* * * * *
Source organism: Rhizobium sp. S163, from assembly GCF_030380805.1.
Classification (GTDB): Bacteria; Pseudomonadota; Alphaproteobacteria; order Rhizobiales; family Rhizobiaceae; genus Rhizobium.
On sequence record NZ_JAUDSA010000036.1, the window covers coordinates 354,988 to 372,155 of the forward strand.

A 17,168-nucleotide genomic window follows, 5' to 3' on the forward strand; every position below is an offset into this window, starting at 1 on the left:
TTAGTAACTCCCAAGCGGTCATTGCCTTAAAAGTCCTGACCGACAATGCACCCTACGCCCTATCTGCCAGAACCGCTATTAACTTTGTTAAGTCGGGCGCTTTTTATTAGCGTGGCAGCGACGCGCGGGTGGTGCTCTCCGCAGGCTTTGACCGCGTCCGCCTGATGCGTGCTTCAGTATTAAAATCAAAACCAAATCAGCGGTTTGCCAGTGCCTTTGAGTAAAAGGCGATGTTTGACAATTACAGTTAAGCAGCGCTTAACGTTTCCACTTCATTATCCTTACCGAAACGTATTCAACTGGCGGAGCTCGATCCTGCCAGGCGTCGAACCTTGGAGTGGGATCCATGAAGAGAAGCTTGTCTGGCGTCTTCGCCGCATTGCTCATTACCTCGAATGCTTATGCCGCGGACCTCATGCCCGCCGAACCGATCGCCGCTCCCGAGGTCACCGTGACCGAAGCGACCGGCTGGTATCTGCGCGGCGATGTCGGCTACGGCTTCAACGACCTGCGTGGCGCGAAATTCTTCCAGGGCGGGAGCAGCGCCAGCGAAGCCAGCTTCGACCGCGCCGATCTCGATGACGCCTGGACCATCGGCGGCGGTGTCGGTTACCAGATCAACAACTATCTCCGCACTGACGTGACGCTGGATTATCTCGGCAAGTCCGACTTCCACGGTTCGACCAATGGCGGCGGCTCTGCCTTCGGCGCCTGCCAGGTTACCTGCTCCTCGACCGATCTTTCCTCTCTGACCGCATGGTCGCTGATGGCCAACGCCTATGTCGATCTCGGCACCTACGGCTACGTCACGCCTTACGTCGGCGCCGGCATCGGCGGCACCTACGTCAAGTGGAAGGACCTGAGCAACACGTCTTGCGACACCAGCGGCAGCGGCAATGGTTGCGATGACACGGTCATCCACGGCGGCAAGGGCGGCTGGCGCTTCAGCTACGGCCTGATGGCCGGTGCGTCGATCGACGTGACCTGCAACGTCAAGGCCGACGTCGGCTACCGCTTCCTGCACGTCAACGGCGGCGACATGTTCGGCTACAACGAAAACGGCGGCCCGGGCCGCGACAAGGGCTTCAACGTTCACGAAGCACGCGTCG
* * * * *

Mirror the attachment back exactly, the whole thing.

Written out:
Source organism: Rhizobium sp. S163, from assembly GCF_030380805.1.
Classification (GTDB): Bacteria; Pseudomonadota; Alphaproteobacteria; order Rhizobiales; family Rhizobiaceae; genus Rhizobium.
On sequence record NZ_JAUDSA010000036.1, the window covers coordinates 354,988 to 372,155 of the forward strand.

A 17,168-nucleotide genomic window follows, 5' to 3' on the forward strand; every position below is an offset into this window, starting at 1 on the left:
TTAGTAACTCCCAAGCGGTCATTGCCTTAAAAGTCCTGACCGACAATGCACCCTACGCCCTATCTGCCAGAACCGCTATTAACTTTGTTAAGTCGGGCGCTTTTTATTAGCGTGGCAGCGACGCGCGGGTGGTGCTCTCCGCAGGCTTTGACCGCGTCCGCCTGATGCGTGCTTCAGTATTAAAATCAAAACCAAATCAGCGGTTTGCCAGTGCCTTTGAGTAAAAGGCGATGTTTGACAATTACAGTTAAGCAGCGCTTAACGTTTCCACTTCATTATCCTTACCGAAACGTATTCAACTGGCGGAGCTCGATCCTGCCAGGCGTCGAACCTTGGAGTGGGATCCATGAAGAGAAGCTTGTCTGGCGTCTTCGCCGCATTGCTCATTACCTCGAATGCTTATGCCGCGGACCTCATGCCCGCCGAACCGATCGCCGCTCCCGAGGTCACCGTGACCGAAGCGACCGGCTGGTATCTGCGCGGCGATGTCGGCTACGGCTTCAACGACCTGCGTGGCGCGAAATTCTTCCAGGGCGGGAGCAGCGCCAGCGAAGCCAGCTTCGACCGCGCCGATCTCGATGACGCCTGGACCATCGGCGGCGGTGTCGGTTACCAGATCAACAACTATCTCCGCACTGACGTGACGCTGGATTATCTCGGCAAGTCCGACTTCCACGGTTCGACCAATGGCGGCGGCTCTGCCTTCGGCGCCTGCCAGGTTACCTGCTCCTCGACCGATCTTTCCTCTCTGACCGCATGGTCGCTGATGGCCAACGCCTATGTCGATCTCGGCACCTACGGCTACGTCACGCCTTACGTCGGCGCCGGCATCGGCGGCACCTACGTCAAGTGGAAGGACCTGAGCAACACGTCTTGCGACACCAGCGGCAGCGGCAATGGTTGCGATGACACGGTCATCCACGGCGGCAAGGGCGGCTGGCGCTTCAGCTACGGCCTGATGGCCGGTGCGTCGATCGACGTGACCTGCAACGTCAAGGCCGACGTCGGCTACCGCTTCCTGCACGTCAACGGCGGCGACATGTTCGGCTACAACGAAAACGGCGGCCCGGGCCGCGACAAGGGCTTCAACGTTCACGAAGCACGCGTCG